The Pyromaniac Madness of Lewes

On this day in 1605 a man called Guido Fawkes was discovered hiding below the Houses of Parliament in Westminster, London, guarding 36 barrels of gunpowder. He and his Catholic co-conspirators planned to detonate them during the State Opening of Parliament, which would have levelled the building and wiped out the entire Protestant ruling elite of Britain.

The foiling of the Gunpowder Plot has been celebrated across the British Isles ever since. It began as a fiercely anti-Catholic festival, an annual opportunity for Britain’s Protestants to affirm their patriotism, their loyalty to the powers that be, and to express their hatred of Catholicism.

Bonfire Display in Lewes

As the years passed, the tensions between the two versions of Christianity subsided, and nowadays someone setting off fireworks on Bonfire Night bears about as much relevance to the Gunpowder Plot as an atheist opening presents on Christmas Day does to the birth of Jesus Christ.

But in some parts of the country, the roots of the anniversary are still glaringly apparent.

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These photos show the Bonfire Night celebrations in Lewes, a small market town in East Sussex, UK. The seven bonfire societies that collectively create this pyromaniac extravaganza take the event very, very seriously.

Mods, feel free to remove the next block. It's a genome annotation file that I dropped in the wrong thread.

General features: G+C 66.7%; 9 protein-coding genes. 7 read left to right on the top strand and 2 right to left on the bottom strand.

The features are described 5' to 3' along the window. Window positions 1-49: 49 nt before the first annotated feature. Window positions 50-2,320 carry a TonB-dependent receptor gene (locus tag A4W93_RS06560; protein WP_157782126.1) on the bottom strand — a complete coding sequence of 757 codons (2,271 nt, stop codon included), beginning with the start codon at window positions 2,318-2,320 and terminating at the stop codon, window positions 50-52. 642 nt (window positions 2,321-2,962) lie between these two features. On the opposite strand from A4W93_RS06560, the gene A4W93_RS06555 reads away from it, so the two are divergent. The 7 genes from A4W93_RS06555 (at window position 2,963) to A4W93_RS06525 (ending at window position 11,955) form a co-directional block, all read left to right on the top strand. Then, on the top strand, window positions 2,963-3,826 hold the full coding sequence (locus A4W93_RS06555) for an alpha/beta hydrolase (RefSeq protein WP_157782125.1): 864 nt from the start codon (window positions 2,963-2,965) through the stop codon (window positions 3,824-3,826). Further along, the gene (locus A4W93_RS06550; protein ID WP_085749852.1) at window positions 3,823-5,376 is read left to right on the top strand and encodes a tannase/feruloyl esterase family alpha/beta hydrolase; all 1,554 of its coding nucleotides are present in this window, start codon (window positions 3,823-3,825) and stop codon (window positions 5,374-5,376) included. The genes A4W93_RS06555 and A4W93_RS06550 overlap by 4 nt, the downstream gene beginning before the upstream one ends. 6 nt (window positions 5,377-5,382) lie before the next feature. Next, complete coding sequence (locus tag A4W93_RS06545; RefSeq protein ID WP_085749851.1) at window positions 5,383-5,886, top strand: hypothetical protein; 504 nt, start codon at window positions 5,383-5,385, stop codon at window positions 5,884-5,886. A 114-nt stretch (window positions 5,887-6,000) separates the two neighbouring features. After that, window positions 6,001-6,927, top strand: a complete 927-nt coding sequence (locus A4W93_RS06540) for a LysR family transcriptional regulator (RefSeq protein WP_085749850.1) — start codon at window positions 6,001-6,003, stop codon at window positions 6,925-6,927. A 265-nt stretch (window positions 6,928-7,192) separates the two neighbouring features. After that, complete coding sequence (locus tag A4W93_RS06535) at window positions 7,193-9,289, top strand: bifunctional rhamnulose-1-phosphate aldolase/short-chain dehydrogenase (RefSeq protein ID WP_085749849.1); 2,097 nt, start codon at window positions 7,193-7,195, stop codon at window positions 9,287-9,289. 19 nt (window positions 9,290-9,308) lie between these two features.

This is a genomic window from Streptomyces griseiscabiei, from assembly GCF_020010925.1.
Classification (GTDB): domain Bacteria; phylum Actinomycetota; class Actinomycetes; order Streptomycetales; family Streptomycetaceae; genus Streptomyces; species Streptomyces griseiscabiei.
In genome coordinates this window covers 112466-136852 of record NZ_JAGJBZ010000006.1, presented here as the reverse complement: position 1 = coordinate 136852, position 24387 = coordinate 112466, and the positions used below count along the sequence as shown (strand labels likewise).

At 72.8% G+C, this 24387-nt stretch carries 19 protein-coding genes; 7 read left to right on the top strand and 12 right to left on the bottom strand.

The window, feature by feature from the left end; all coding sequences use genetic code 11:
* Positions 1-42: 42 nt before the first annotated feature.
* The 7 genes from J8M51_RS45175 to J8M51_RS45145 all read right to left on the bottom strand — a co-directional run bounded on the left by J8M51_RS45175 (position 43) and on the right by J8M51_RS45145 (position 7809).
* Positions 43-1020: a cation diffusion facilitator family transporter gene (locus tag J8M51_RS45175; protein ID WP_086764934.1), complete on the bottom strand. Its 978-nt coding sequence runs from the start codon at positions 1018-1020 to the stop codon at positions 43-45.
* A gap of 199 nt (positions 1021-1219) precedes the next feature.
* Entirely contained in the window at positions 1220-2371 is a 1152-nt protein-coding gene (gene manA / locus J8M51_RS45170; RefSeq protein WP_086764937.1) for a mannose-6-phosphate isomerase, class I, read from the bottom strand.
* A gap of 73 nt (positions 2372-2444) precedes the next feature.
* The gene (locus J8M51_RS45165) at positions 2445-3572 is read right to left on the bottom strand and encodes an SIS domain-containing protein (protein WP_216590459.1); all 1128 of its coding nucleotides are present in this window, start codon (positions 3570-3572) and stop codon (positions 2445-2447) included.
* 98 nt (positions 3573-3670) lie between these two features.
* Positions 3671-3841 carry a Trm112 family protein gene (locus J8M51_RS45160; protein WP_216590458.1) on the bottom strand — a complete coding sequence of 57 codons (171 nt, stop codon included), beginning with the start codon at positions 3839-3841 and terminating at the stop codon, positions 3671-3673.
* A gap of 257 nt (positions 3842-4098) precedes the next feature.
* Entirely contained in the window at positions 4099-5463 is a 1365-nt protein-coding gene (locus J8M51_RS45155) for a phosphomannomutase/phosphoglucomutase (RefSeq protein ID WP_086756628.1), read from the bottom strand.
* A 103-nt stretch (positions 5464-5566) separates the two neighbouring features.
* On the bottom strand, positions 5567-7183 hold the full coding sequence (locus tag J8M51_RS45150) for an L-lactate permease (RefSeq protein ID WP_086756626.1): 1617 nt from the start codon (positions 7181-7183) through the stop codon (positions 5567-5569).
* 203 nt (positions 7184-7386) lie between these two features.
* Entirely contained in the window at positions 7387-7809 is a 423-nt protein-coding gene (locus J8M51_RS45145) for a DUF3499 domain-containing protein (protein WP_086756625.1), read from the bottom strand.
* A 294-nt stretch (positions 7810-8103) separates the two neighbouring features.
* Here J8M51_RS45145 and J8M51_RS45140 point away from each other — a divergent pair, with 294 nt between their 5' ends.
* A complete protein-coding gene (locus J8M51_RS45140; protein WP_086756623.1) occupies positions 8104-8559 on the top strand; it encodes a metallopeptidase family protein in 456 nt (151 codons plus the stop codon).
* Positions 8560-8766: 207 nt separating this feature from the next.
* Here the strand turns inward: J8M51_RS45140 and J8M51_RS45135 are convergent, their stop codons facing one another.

Lewes has a particularly bitter memory of the Protestant and Catholic struggles. A few years before the Gunpowder Plot, a Catholic monarch was on the throne – Mary I, or Bloody Mary – and she persecuted the country’s Protestants ruthlessly. In Lewes, seventeen Protestants were burnt at the stake on the high street – they quickly became known as the Lewes Martyrs – and the town has never forgotten.

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Each year, seventeen flaming crosses are paraded through the streets in commemoration of the martyrs, and effigies of the then head of the Catholic religion – Pope Paul V – are wheeled through the town before being burnt on the enormous bonfires on the outskirts. Other effigies include unpopular contemporary figures. Some believe it to be mind-bogglingly politically incorrect, while others see it as harmless fun.

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If you want to experience this legendary festival your best bet is to get there as early as possible; the town understandably gets extremely busy and you’ll want a good vantage point to see the parades. Trains run from the seaside town of Brighton fairly frequently, which can be reached by train from London in an hour.